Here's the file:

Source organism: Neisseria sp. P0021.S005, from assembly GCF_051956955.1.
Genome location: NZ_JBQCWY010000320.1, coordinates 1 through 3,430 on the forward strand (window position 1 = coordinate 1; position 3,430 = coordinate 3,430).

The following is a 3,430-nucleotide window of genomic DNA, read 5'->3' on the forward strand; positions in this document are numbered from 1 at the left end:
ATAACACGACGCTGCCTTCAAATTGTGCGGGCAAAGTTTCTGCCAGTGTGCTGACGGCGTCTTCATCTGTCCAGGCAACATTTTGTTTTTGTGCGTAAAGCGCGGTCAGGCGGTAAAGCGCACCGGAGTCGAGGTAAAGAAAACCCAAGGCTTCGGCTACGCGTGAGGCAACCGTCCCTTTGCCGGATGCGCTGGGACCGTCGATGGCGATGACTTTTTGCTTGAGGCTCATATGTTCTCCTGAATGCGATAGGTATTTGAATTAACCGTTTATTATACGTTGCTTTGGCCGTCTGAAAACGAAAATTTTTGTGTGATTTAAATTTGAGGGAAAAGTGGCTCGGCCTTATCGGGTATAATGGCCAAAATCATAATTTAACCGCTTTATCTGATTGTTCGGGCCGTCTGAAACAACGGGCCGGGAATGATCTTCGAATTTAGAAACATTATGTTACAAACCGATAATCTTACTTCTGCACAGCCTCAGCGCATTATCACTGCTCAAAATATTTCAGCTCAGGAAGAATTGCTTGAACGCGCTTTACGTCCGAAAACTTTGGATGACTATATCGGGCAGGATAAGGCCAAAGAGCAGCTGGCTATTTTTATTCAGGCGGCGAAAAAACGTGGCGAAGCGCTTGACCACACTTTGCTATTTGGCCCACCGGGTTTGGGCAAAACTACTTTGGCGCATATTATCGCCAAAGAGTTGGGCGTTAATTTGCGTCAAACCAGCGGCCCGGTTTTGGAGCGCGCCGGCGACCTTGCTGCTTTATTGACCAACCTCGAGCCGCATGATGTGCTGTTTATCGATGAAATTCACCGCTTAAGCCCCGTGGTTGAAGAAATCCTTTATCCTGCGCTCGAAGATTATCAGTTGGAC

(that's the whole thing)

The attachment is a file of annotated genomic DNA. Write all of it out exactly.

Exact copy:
Source organism: Neisseria sp. P0021.S005, from assembly GCF_051956955.1.
Genome location: NZ_JBQCWY010000320.1, coordinates 1 through 3,430 on the forward strand (window position 1 = coordinate 1; position 3,430 = coordinate 3,430).

The following is a 3,430-nucleotide window of genomic DNA, read 5'->3' on the forward strand; positions in this document are numbered from 1 at the left end:
ATAACACGACGCTGCCTTCAAATTGTGCGGGCAAAGTTTCTGCCAGTGTGCTGACGGCGTCTTCATCTGTCCAGGCAACATTTTGTTTTTGTGCGTAAAGCGCGGTCAGGCGGTAAAGCGCACCGGAGTCGAGGTAAAGAAAACCCAAGGCTTCGGCTACGCGTGAGGCAACCGTCCCTTTGCCGGATGCGCTGGGACCGTCGATGGCGATGACTTTTTGCTTGAGGCTCATATGTTCTCCTGAATGCGATAGGTATTTGAATTAACCGTTTATTATACGTTGCTTTGGCCGTCTGAAAACGAAAATTTTTGTGTGATTTAAATTTGAGGGAAAAGTGGCTCGGCCTTATCGGGTATAATGGCCAAAATCATAATTTAACCGCTTTATCTGATTGTTCGGGCCGTCTGAAACAACGGGCCGGGAATGATCTTCGAATTTAGAAACATTATGTTACAAACCGATAATCTTACTTCTGCACAGCCTCAGCGCATTATCACTGCTCAAAATATTTCAGCTCAGGAAGAATTGCTTGAACGCGCTTTACGTCCGAAAACTTTGGATGACTATATCGGGCAGGATAAGGCCAAAGAGCAGCTGGCTATTTTTATTCAGGCGGCGAAAAAACGTGGCGAAGCGCTTGACCACACTTTGCTATTTGGCCCACCGGGTTTGGGCAAAACTACTTTGGCGCATATTATCGCCAAAGAGTTGGGCGTTAATTTGCGTCAAACCAGCGGCCCGGTTTTGGAGCGCGCCGGCGACCTTGCTGCTTTATTGACCAACCTCGAGCCGCATGATGTGCTGTTTATCGATGAAATTCACCGCTTAAGCCCCGTGGTTGAAGAAATCCTTTATCCTGCGCTCGAAGATTATCAGTTGGAC